In no time, Nat Faxon and Dakota Johnson were tight.
That’s good, since they star as brother and sister on their new Fox comedy, “Ben and Kate.”
Ben is a free spirit, a good-cheer gadfly blowing in and out of town without notice. Younger sister Kate is uptight, a bit shell-shocked by life, and no wonder: She’s a single mother struggling to raise her little girl on a shoestring.
What will happen when, after Ben’s latest drop-in, he decides to stick around, re-establish ties with Kate, play surrogate dad to her daughter, and maybe even grow up a little himself?
To judge from the “Ben and Kate” pilot (airing Tuesday at 8:30 p.m. EDT), the result is funny, frenetic and — bottom line — familial.
“It was very natural,” said Nat, thinking back to last spring when the pilot was shot. “It felt like Dakota and I had known each other a long time, rather than a few days.”
“We have a — is there a word for a sibling sort of relationship?” asked Dakota, who, pretending to consult her smartphone, then proposed: “Siblingry!”
“We are close enough now that Dakota feels it’s OK to say how long my ear hair is, out loud, to a large group of people,” Nat stated. “THAT’S how comfortable we are!”
Co-starring with them on the series are Echo Kellum as Ben’s loopy pal and Lucy Punch as Kate’s hot-chick BFF. Maggie Elizabeth Jones plays Kate’s adorable daughter.
But the magic of “Ben and Kate” is the connection between Nat and Dakota, who, joined by a reporter at the Twentieth Century Fox lot for an interview in August, had been freshly reunited that morning to resume the series grind. On the white board in a tiny conference room, they beheld a smiley face accompanying this message: “Welcome Back, Ben and Kate. Season 1 and many more seasons to come!” They had just come from a reading of their first post-pilot script.
The 36-year-old Nat, wearing chinos, polo shirt and a generously toothy smile, had come to “Ben and Kate” with credits including the films “The Babymakers” and “Bad Teacher” as well as a short-lived sitcom “Happy Hour.”
He said he had auditioned for Ben “early, early on,” then learned he had won the role on Feb. 27 — one day after he collected an Oscar for co-writing the George Clooney film “The Descendants.”
“I did NOT win an Oscar,” countered Dakota, deadpan, “and I came in superlate.”
She is the 22-year-old daughter of actors Don Johnson and Melanie Griffith who, building on her early modeling career, has appeared in films including “21 Jump Street” and “The Social Network.”
“I got the ‘Ben and Kate’ script one night and met with everyone the next morning,” she recalled. “They gave me 15 or 20 pages of sides to memorize. Then Nat and I read together, and it was awesome. That night they called and offered me the role: ‘And, by the way, can you be in rehearsal at noon tomorrow?’ So it all happened in like 24 hours.”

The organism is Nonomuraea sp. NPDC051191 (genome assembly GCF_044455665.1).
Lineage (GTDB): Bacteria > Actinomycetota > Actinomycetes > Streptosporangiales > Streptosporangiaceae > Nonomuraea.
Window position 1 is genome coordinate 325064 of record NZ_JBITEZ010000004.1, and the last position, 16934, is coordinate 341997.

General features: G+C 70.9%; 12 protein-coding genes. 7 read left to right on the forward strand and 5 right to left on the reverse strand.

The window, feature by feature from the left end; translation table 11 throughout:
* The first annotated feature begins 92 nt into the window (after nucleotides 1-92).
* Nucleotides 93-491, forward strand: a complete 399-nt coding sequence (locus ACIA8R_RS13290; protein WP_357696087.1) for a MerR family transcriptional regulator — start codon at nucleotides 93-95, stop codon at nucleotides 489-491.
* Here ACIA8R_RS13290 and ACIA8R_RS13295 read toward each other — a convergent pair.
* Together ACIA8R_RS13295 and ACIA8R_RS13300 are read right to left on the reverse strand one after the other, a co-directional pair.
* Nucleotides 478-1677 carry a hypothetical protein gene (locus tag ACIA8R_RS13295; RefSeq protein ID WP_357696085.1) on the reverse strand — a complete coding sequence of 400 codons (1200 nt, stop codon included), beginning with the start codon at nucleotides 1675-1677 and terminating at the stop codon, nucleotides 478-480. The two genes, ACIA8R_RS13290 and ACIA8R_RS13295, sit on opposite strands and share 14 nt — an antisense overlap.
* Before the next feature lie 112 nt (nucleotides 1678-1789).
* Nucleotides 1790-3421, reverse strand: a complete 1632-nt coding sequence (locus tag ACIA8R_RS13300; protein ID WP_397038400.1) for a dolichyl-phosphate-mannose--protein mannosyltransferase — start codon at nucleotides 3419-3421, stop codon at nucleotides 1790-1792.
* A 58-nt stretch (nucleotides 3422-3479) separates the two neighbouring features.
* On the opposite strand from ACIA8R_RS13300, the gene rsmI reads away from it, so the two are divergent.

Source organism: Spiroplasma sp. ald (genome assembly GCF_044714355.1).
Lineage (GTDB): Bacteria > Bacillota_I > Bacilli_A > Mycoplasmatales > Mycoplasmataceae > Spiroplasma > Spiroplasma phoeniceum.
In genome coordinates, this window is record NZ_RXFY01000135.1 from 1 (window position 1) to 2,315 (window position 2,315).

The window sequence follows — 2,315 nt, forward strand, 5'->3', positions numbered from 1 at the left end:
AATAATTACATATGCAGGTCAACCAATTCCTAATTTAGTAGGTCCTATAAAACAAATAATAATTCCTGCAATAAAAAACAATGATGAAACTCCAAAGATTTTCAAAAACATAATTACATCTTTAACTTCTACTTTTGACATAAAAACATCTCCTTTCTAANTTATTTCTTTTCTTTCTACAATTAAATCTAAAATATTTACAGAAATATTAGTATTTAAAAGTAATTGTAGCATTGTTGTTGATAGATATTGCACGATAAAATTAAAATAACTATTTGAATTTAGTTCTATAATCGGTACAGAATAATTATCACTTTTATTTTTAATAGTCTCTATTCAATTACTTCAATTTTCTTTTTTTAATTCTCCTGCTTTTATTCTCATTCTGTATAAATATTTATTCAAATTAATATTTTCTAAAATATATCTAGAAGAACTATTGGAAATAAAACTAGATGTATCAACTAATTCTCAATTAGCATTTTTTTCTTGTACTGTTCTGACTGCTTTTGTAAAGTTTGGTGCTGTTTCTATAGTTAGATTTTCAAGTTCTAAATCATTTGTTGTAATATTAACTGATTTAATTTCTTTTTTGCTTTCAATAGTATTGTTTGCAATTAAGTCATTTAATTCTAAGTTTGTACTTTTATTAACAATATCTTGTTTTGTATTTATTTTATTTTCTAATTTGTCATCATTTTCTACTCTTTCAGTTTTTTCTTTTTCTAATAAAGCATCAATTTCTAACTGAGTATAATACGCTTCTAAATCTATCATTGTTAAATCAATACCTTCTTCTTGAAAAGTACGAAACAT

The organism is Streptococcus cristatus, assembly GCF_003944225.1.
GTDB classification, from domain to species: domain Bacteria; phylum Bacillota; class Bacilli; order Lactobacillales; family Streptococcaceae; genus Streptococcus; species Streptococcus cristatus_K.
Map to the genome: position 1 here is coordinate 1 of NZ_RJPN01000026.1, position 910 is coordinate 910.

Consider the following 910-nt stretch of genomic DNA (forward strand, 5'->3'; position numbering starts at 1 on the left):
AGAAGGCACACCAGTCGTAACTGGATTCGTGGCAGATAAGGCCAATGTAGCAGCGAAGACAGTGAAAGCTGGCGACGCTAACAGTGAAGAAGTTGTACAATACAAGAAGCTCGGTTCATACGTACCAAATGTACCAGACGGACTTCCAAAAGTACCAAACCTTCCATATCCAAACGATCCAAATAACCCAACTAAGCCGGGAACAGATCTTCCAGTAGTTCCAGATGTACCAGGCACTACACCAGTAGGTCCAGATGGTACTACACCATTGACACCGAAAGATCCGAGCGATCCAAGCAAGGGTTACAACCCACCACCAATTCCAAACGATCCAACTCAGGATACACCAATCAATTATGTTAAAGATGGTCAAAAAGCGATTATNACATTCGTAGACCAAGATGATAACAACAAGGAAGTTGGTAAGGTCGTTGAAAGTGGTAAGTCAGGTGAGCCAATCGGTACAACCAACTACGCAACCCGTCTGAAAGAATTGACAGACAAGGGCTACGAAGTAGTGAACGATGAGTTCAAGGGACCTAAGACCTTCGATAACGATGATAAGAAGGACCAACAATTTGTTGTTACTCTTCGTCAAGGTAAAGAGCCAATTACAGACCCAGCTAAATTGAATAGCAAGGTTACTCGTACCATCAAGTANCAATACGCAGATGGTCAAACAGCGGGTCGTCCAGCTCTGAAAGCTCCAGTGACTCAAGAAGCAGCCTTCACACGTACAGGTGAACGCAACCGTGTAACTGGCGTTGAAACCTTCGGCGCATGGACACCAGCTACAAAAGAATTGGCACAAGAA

Displaying wispy loveliness and a “Dark Side of the Moon” T-shirt, Dakota said she and Nat first met while waiting for her pivotal audition.
Her first reaction? “I thought he was supergoofy-looking,” she said, triggering a cackle of laughter from Nat, who fired back, “She was like SUPER into me.”
Their instant “siblingry” is remarkable, as is their comic rapport, particularly since their backgrounds in comedy differ markedly.
“I never considered comedy until I auditioned for ‘The Five-Year Engagement,’” Dakota said.That Judd Apatow comedy, released last spring, “was where I got my first taste of improv.”
Nat, by contrast, spent a decade with the Groundlings improv troupe. But he doesn’t claim to have the upper hand being funny.
“It’s mostly innate,” he told Dakota reassuringly. “You have the ability and the willingness to try different things, and that goes a long way.”
“I’m not scared of looking stupid when the character calls for it,” she agreed. As evidence, look no further than a scene in the pilot when Kate, at a bar, manages to get her sweater stuck over her head, exposing her brassiered midsection to every patron, including her new boyfriend.
“Can you see my boobs?” asks Kate, helplessly masked by her sweater. “Nobody look at me!”
“Ben and Kate” was created by Dana Fox, who based the show on her relationship with the real-life Ben Fox, her freewheeling brother.
Maybe this is what gives the show its dash of authenticity, or what Nat calls “the grounding that allows us to go in fun directions without going so far that we became sad or ridiculous.”
There’s clearly love between this brother and sister, as well as for her daughter, “and that’s what’s missing in some other shows,” Nat said, “where it’s harder to invest in the characters because you don’t completely identify with what they’re going through.
“It brings some heart to the sort of — I was about to say ‘zaniness,’” he hemmed. “But I REFUSE to say ‘zaniness.’”
“Now you just said it TWICE,” Dakota jumped in. “Like, ‘I’m gonna say it twice while I pretend to protest it.’”
Nat wore the grin of a busted big brother.
“He is zany!” she teased on. “He is SO zany!”